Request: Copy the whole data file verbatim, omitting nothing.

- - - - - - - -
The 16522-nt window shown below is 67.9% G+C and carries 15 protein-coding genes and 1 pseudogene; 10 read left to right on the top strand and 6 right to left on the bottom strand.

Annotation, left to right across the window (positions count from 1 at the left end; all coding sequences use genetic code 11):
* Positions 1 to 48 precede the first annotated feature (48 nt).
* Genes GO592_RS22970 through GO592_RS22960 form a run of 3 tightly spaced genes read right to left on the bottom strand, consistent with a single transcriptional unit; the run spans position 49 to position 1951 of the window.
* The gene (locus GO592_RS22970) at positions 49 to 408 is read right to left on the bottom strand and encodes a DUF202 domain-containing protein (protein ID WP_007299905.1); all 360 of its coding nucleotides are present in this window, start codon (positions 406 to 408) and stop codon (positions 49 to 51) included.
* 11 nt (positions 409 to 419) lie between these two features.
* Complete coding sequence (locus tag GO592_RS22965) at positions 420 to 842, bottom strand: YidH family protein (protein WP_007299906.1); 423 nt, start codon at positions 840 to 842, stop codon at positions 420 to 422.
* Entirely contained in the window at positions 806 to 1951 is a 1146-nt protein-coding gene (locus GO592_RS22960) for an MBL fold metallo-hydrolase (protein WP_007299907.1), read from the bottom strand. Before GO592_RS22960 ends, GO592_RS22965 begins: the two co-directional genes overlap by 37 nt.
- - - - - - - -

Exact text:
The 16522-nt window shown below is 67.9% G+C and carries 15 protein-coding genes and 1 pseudogene; 10 read left to right on the top strand and 6 right to left on the bottom strand.

Annotation, left to right across the window (positions count from 1 at the left end; all coding sequences use genetic code 11):
* Positions 1 to 48 precede the first annotated feature (48 nt).
* Genes GO592_RS22970 through GO592_RS22960 form a run of 3 tightly spaced genes read right to left on the bottom strand, consistent with a single transcriptional unit; the run spans position 49 to position 1951 of the window.
* The gene (locus GO592_RS22970) at positions 49 to 408 is read right to left on the bottom strand and encodes a DUF202 domain-containing protein (protein ID WP_007299905.1); all 360 of its coding nucleotides are present in this window, start codon (positions 406 to 408) and stop codon (positions 49 to 51) included.
* 11 nt (positions 409 to 419) lie between these two features.
* Complete coding sequence (locus tag GO592_RS22965) at positions 420 to 842, bottom strand: YidH family protein (protein WP_007299906.1); 423 nt, start codon at positions 840 to 842, stop codon at positions 420 to 422.
* Entirely contained in the window at positions 806 to 1951 is a 1146-nt protein-coding gene (locus GO592_RS22960) for an MBL fold metallo-hydrolase (protein WP_007299907.1), read from the bottom strand. Before GO592_RS22960 ends, GO592_RS22965 begins: the two co-directional genes overlap by 37 nt.